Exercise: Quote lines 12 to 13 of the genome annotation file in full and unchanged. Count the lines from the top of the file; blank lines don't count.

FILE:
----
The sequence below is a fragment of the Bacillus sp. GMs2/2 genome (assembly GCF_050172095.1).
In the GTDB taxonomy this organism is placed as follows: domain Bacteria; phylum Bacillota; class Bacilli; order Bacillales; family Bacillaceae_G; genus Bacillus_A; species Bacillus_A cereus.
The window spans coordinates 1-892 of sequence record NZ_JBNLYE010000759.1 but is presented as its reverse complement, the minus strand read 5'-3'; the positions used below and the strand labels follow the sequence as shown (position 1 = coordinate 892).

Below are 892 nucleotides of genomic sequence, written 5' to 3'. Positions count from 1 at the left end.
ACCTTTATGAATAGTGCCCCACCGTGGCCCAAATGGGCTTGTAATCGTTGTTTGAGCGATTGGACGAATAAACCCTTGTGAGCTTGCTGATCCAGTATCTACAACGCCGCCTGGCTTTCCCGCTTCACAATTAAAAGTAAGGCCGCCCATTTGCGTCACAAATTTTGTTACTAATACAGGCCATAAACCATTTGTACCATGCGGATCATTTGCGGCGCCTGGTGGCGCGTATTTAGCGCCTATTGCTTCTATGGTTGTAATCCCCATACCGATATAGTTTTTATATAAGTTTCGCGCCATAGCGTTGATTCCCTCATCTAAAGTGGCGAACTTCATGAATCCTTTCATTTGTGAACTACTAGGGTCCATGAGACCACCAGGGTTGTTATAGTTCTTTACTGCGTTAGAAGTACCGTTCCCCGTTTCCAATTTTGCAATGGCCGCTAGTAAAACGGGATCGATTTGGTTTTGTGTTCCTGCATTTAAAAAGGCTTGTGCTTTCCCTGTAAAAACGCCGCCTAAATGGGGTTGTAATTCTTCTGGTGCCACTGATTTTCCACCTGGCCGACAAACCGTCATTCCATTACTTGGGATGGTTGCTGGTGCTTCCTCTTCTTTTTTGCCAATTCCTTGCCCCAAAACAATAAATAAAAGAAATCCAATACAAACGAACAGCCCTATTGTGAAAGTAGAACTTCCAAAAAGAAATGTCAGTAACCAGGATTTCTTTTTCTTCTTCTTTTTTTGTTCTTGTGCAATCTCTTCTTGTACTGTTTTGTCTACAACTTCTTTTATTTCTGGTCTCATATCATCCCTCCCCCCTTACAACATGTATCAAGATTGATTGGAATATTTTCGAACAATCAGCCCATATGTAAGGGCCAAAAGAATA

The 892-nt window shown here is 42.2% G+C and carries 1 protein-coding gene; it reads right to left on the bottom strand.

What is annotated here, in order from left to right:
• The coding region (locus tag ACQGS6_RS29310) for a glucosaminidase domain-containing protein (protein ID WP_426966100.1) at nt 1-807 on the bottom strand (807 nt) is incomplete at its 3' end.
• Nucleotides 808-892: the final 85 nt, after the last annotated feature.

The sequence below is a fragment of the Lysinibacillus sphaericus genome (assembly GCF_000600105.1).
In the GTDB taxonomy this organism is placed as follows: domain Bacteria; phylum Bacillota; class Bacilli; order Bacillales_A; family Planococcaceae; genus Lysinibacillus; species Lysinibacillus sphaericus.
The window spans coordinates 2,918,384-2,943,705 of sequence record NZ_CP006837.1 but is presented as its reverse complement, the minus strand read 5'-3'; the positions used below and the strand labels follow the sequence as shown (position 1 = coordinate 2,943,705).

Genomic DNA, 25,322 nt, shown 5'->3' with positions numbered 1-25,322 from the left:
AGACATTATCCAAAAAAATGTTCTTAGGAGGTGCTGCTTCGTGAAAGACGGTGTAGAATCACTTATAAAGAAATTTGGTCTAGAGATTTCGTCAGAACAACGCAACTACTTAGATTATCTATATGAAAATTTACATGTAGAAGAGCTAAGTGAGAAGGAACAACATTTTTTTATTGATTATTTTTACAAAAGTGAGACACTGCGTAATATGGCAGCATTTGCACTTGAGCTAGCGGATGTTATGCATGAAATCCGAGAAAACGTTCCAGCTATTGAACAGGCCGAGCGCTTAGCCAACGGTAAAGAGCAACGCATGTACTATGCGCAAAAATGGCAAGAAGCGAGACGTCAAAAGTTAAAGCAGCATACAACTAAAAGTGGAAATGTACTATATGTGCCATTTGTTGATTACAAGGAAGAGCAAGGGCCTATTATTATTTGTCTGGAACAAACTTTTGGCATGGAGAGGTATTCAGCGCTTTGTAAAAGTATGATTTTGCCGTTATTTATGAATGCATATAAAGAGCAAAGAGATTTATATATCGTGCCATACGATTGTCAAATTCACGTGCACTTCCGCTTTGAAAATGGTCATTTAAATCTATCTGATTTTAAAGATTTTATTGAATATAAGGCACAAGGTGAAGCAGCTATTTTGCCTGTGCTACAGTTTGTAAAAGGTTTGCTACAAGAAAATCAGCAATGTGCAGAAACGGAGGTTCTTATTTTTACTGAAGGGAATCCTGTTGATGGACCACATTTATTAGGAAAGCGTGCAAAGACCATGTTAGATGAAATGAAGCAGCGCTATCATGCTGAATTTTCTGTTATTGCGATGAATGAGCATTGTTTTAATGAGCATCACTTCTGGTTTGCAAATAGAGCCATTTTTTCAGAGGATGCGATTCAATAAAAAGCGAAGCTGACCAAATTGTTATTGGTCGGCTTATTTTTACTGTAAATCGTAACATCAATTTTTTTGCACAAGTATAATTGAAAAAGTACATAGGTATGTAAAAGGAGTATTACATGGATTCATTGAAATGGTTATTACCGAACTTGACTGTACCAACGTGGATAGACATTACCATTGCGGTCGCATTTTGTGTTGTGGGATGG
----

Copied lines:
The window spans coordinates 2,918,384-2,943,705 of sequence record NZ_CP006837.1 but is presented as its reverse complement, the minus strand read 5'-3'; the positions used below and the strand labels follow the sequence as shown (position 1 = coordinate 2,943,705).

Genomic DNA, 25,322 nt, shown 5'->3' with positions numbered 1-25,322 from the left: